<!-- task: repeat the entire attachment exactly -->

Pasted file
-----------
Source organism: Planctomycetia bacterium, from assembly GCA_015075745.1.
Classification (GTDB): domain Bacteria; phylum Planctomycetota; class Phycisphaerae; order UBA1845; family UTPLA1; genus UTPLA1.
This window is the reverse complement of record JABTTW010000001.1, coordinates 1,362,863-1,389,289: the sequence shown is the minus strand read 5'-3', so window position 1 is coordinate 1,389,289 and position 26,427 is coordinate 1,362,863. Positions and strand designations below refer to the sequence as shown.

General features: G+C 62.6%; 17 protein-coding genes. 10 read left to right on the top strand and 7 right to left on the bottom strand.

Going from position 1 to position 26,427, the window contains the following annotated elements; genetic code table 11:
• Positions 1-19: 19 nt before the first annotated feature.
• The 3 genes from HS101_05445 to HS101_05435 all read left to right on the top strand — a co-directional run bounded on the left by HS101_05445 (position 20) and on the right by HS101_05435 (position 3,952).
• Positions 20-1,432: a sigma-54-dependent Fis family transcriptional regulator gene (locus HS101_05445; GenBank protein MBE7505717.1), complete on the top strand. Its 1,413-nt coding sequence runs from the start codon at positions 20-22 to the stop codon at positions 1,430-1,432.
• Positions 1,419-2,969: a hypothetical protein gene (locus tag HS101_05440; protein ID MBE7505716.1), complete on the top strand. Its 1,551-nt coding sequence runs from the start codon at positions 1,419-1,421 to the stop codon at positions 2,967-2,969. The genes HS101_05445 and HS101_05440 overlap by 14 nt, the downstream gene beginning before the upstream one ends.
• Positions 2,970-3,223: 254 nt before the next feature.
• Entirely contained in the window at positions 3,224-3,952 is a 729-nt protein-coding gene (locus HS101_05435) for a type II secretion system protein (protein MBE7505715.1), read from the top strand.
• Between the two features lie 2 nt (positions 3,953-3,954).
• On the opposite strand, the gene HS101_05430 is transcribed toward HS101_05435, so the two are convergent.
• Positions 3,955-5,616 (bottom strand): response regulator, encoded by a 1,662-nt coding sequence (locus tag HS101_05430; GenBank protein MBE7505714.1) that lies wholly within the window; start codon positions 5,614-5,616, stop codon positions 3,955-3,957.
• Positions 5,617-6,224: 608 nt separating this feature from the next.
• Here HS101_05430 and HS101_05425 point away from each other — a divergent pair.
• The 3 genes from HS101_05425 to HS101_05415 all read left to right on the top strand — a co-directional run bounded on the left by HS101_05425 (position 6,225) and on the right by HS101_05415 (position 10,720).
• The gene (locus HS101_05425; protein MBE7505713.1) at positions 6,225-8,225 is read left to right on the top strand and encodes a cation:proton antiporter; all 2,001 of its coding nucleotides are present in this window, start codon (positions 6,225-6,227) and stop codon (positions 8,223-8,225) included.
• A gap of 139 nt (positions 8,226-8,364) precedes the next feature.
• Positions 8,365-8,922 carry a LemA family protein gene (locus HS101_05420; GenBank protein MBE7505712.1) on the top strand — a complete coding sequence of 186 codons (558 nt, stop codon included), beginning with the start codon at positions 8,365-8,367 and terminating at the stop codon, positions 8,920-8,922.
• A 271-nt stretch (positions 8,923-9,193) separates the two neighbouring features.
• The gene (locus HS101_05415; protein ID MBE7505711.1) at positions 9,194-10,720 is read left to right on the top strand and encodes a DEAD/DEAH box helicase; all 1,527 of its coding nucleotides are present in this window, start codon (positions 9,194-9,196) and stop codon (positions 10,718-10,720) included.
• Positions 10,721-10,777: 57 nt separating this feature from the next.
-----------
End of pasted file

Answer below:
Source organism: Planctomycetia bacterium, from assembly GCA_015075745.1.
Classification (GTDB): domain Bacteria; phylum Planctomycetota; class Phycisphaerae; order UBA1845; family UTPLA1; genus UTPLA1.
This window is the reverse complement of record JABTTW010000001.1, coordinates 1,362,863-1,389,289: the sequence shown is the minus strand read 5'-3', so window position 1 is coordinate 1,389,289 and position 26,427 is coordinate 1,362,863. Positions and strand designations below refer to the sequence as shown.

General features: G+C 62.6%; 17 protein-coding genes. 10 read left to right on the top strand and 7 right to left on the bottom strand.

Going from position 1 to position 26,427, the window contains the following annotated elements; genetic code table 11:
• Positions 1-19: 19 nt before the first annotated feature.
• The 3 genes from HS101_05445 to HS101_05435 all read left to right on the top strand — a co-directional run bounded on the left by HS101_05445 (position 20) and on the right by HS101_05435 (position 3,952).
• Positions 20-1,432: a sigma-54-dependent Fis family transcriptional regulator gene (locus HS101_05445; GenBank protein MBE7505717.1), complete on the top strand. Its 1,413-nt coding sequence runs from the start codon at positions 20-22 to the stop codon at positions 1,430-1,432.
• Positions 1,419-2,969: a hypothetical protein gene (locus tag HS101_05440; protein ID MBE7505716.1), complete on the top strand. Its 1,551-nt coding sequence runs from the start codon at positions 1,419-1,421 to the stop codon at positions 2,967-2,969. The genes HS101_05445 and HS101_05440 overlap by 14 nt, the downstream gene beginning before the upstream one ends.
• Positions 2,970-3,223: 254 nt before the next feature.
• Entirely contained in the window at positions 3,224-3,952 is a 729-nt protein-coding gene (locus HS101_05435) for a type II secretion system protein (protein MBE7505715.1), read from the top strand.
• Between the two features lie 2 nt (positions 3,953-3,954).
• On the opposite strand, the gene HS101_05430 is transcribed toward HS101_05435, so the two are convergent.
• Positions 3,955-5,616 (bottom strand): response regulator, encoded by a 1,662-nt coding sequence (locus tag HS101_05430; GenBank protein MBE7505714.1) that lies wholly within the window; start codon positions 5,614-5,616, stop codon positions 3,955-3,957.
• Positions 5,617-6,224: 608 nt separating this feature from the next.
• Here HS101_05430 and HS101_05425 point away from each other — a divergent pair.
• The 3 genes from HS101_05425 to HS101_05415 all read left to right on the top strand — a co-directional run bounded on the left by HS101_05425 (position 6,225) and on the right by HS101_05415 (position 10,720).
• The gene (locus HS101_05425; protein MBE7505713.1) at positions 6,225-8,225 is read left to right on the top strand and encodes a cation:proton antiporter; all 2,001 of its coding nucleotides are present in this window, start codon (positions 6,225-6,227) and stop codon (positions 8,223-8,225) included.
• A gap of 139 nt (positions 8,226-8,364) precedes the next feature.
• Positions 8,365-8,922 carry a LemA family protein gene (locus HS101_05420; GenBank protein MBE7505712.1) on the top strand — a complete coding sequence of 186 codons (558 nt, stop codon included), beginning with the start codon at positions 8,365-8,367 and terminating at the stop codon, positions 8,920-8,922.
• A 271-nt stretch (positions 8,923-9,193) separates the two neighbouring features.
• The gene (locus HS101_05415; protein ID MBE7505711.1) at positions 9,194-10,720 is read left to right on the top strand and encodes a DEAD/DEAH box helicase; all 1,527 of its coding nucleotides are present in this window, start codon (positions 9,194-9,196) and stop codon (positions 10,718-10,720) included.
• Positions 10,721-10,777: 57 nt separating this feature from the next.